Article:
It is well established that "states may under certain circumstances create liberty interests which are protected by the Due Process Clause." Sandin, 515 U.S. at 483. However, an inmate's liberty interest is "generally limited to freedom from restraint which... imposes atypical and significant hardship on the inmate in relation to the ordinary incidents of prison life, " id at 484, or which affects the duration of his sentence, id. at 487. If a plaintiff has a liberty interest within the meaning of Sandin, he is entitled to certain procedural protections before that interest can be taken away. Specifically, in Wolff, the Court held that an inmate must be provided with basic procedural protections before being deprived of a protected liberty interest such as the loss of good time credits. See Wolff, 418 U.S. at 571 (1974). However, procedural protections only apply "to protect a substantive interest to which the individual has a legitimate claim of entitlement." Olim v. Wakinekona, 461 U.S. 238, 250 (1983), abrogated in part by Sandin, 515 U.S. at 472. As the Fourth Circuit has recognized, an inmate does not have a protected interest in the Wolff procedures themselves, but only in the substantive right that the procedures protect. See Ewell v. Murray, 11 F.3d 482, 488 (4th Cir. 1993).

Thus, unless an inmate has an actual protected liberty interest in a particular condition, any failure of the prison to provide him with procedural protections does not implicate the Due Process Clause. See Lamp v. Wallace, No. CIV A 304cv317, 2005 WL 5303512, at *7 (E.D. Va. Mar. 23, 2005); Donohue v. Diggs, No. 7:11cv90, 2011 WL 795889, at *3 (W.D. Va. Mar. 1, 2011). This is true even if the state fails to follow its own procedures or regulations. See Riccio v. Cnty. of Fairfax, 907 F.2d 1459, 1469 (4th Cir. 1990); see also Kennedy v. Blankenship, 100 F.3d 640, 643 (8th Cir. 1996) ("[T]he Due Process Clause does not federalize state-law procedural requirements.").

Based on this analysis, it is clear from the facts provided that the failure to provide plaintiff with a hearing prior to his placement in administrative segregation did not violate the Due Process Clause. This Court previously found that plaintiffs confinement in administrative segregation did not constitute an atypical and significant hardship over the ordinary incidents of prison life. See Mem. Op., at 10-11. Specifically, the Court found that the conditions in administrative segregation were similar to those in the general population, and that plaintiff did not have a liberty interest in avoiding administrative segregation.

Plaintiff has submitted an affidavit in which he alleges that the conditions in administrative segregation were "significant and atypical." See Declaration of Marvin J. Moody [Dkt. 108]. Specifically, he alleges that he was housed with individuals infected with tuberculosis, that he was not allowed recreation or time outside, that his cell contained insects and rats, that he was not allowed religious services, and that he was housed with mentally ill inmates. See id. ¶¶ 4. Plaintiff made substantially the same allegations in a previous affidavit submitted in response to the defendants' Motion for Summary Judgment. See PL's Decl. The Court found that this dispute of fact was not material to the Summary Judgment analysis, as, even construing the facts in the light most favorable to plaintiff, these conditions did not constitute an atypical and significant hardship constituting a liberty interest encompassed by Sandin. See Mem. Op., at 10-11 (citing Beverati, 120 F.3d at 502). As plaintiff did not have a liberty interest in remaining free from administrative segregation, he was not entitled to any procedural protections before being placed in administrative segregation. The defendants therefore did not violate his Fourteenth Amendment rights.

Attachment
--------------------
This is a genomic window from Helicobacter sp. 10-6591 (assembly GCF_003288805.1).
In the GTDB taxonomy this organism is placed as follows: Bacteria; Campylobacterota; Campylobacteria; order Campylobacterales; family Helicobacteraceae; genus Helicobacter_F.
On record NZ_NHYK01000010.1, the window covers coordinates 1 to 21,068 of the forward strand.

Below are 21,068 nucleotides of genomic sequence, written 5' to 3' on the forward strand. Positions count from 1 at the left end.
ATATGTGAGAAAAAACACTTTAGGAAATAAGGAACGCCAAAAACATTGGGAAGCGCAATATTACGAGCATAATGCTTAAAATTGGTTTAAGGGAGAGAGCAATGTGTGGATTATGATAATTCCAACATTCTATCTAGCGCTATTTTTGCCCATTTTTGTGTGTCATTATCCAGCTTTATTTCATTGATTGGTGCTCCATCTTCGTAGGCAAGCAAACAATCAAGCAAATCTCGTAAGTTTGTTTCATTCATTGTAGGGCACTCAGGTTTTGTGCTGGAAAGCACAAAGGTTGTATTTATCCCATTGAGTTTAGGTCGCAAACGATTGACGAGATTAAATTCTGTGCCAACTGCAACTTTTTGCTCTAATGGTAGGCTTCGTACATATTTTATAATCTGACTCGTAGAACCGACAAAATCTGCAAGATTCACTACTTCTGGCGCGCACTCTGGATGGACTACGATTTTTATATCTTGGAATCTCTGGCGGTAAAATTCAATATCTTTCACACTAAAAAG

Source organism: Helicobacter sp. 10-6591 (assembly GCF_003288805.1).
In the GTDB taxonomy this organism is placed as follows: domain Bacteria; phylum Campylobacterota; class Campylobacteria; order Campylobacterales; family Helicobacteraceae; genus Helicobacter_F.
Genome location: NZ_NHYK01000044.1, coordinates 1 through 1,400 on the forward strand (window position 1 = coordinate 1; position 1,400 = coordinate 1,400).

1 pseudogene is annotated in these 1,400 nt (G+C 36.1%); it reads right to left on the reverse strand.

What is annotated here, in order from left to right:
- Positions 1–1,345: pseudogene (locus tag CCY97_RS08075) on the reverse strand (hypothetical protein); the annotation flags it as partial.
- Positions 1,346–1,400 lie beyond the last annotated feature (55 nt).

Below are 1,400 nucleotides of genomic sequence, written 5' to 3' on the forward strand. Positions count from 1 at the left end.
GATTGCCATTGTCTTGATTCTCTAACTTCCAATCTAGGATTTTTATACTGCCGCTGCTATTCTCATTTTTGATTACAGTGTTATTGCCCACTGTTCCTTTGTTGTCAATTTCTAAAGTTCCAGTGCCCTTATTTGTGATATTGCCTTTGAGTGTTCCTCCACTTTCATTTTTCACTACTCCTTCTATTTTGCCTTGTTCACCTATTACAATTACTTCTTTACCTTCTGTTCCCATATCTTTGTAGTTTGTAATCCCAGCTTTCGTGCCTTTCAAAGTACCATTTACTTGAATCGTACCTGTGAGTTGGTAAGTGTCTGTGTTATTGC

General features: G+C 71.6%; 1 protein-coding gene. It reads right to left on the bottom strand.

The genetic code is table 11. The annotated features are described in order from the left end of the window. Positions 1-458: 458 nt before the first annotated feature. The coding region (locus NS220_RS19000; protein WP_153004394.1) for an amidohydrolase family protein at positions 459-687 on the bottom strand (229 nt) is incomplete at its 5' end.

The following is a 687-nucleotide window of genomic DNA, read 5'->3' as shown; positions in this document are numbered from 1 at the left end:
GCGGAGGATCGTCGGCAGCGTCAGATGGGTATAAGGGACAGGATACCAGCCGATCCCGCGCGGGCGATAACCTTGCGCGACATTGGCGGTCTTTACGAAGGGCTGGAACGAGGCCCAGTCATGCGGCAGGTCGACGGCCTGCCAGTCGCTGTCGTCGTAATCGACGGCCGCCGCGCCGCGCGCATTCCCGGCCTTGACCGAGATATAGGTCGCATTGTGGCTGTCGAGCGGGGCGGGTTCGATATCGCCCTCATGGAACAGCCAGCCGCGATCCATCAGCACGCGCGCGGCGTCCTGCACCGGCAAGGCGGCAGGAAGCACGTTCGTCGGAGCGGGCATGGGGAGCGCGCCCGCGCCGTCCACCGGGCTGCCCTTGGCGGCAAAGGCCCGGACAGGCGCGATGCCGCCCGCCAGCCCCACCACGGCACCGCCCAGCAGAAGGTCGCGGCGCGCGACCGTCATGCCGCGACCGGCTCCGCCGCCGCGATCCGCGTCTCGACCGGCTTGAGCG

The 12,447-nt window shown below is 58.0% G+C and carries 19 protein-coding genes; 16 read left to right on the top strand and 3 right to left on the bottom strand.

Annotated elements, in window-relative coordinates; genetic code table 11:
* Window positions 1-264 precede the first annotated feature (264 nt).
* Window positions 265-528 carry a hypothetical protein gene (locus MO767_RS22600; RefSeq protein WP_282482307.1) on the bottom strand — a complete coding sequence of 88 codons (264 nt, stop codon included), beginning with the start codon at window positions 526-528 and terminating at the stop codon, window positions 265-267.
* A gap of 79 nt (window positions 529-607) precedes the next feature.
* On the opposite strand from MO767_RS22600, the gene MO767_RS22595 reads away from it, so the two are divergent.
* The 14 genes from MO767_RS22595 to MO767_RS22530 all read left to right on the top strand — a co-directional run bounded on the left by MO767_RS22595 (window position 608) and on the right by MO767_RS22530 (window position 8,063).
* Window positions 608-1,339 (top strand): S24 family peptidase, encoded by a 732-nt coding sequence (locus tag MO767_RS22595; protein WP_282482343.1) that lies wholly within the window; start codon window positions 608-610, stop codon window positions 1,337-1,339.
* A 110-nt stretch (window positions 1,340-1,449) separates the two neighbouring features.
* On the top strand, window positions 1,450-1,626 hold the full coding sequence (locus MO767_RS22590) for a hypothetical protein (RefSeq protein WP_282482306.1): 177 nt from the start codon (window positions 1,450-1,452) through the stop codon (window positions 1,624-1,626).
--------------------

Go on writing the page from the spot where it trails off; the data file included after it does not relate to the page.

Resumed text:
V. Conclusion

For the above-stated reasons, it is hereby

ORDERED that defendants Branch and Burnett's Motion for Summary Judgment (Dkt. 78) be and is GRANTED.

This is a final order for purposes of appeal. To appeal, plaintiff must file a written notice of appeal with the Clerk's Office within thirty (30) days of the date of this Order. See Fed. R. App. P. 4(a). A written notice of appeal is a short statement stating a desire to appeal this Order and noting the date of the Order plaintiff wants to appeal. Plaintiff need not explain the grounds for appeal until so directed by the court.

The Clerk is directed to enter final judgment in favor of defendants Deputy Randy Branch and Colonel William Burnett, pursuant to Fed.R.Civ.P. 58, to close this civil action, and to send a copy of this Memorandum Opinion and Order to plaintiff and to counsel of record for defendants.


Buy This Entire Record For $7.95

Official citation and/or docket number and footnotes (if any) for this case available with purchase.

Learn more about what you receive with purchase of this case.